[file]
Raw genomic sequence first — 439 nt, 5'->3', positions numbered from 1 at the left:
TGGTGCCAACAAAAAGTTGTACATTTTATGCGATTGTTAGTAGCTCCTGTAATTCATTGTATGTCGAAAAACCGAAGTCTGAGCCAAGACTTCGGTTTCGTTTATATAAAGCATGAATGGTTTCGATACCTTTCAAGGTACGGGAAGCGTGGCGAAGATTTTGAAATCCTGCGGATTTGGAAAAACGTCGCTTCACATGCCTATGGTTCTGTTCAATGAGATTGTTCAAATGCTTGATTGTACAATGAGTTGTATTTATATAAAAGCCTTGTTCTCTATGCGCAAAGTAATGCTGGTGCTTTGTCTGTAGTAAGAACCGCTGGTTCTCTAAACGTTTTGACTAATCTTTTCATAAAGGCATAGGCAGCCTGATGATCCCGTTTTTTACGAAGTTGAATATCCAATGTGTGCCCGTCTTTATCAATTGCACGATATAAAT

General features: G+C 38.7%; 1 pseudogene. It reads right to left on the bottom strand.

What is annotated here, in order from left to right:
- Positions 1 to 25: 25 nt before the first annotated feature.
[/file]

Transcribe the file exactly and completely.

Raw genomic sequence first — 439 nt, 5'->3', positions numbered from 1 at the left:
TGGTGCCAACAAAAAGTTGTACATTTTATGCGATTGTTAGTAGCTCCTGTAATTCATTGTATGTCGAAAAACCGAAGTCTGAGCCAAGACTTCGGTTTCGTTTATATAAAGCATGAATGGTTTCGATACCTTTCAAGGTACGGGAAGCGTGGCGAAGATTTTGAAATCCTGCGGATTTGGAAAAACGTCGCTTCACATGCCTATGGTTCTGTTCAATGAGATTGTTCAAATGCTTGATTGTACAATGAGTTGTATTTATATAAAAGCCTTGTTCTCTATGCGCAAAGTAATGCTGGTGCTTTGTCTGTAGTAAGAACCGCTGGTTCTCTAAACGTTTTGACTAATCTTTTCATAAAGGCATAGGCAGCCTGATGATCCCGTTTTTTACGAAGTTGAATATCCAATGTGTGCCCGTCTTTATCAATTGCACGATATAAAT

General features: G+C 38.7%; 1 pseudogene. It reads right to left on the bottom strand.

What is annotated here, in order from left to right:
- Positions 1 to 25: 25 nt before the first annotated feature.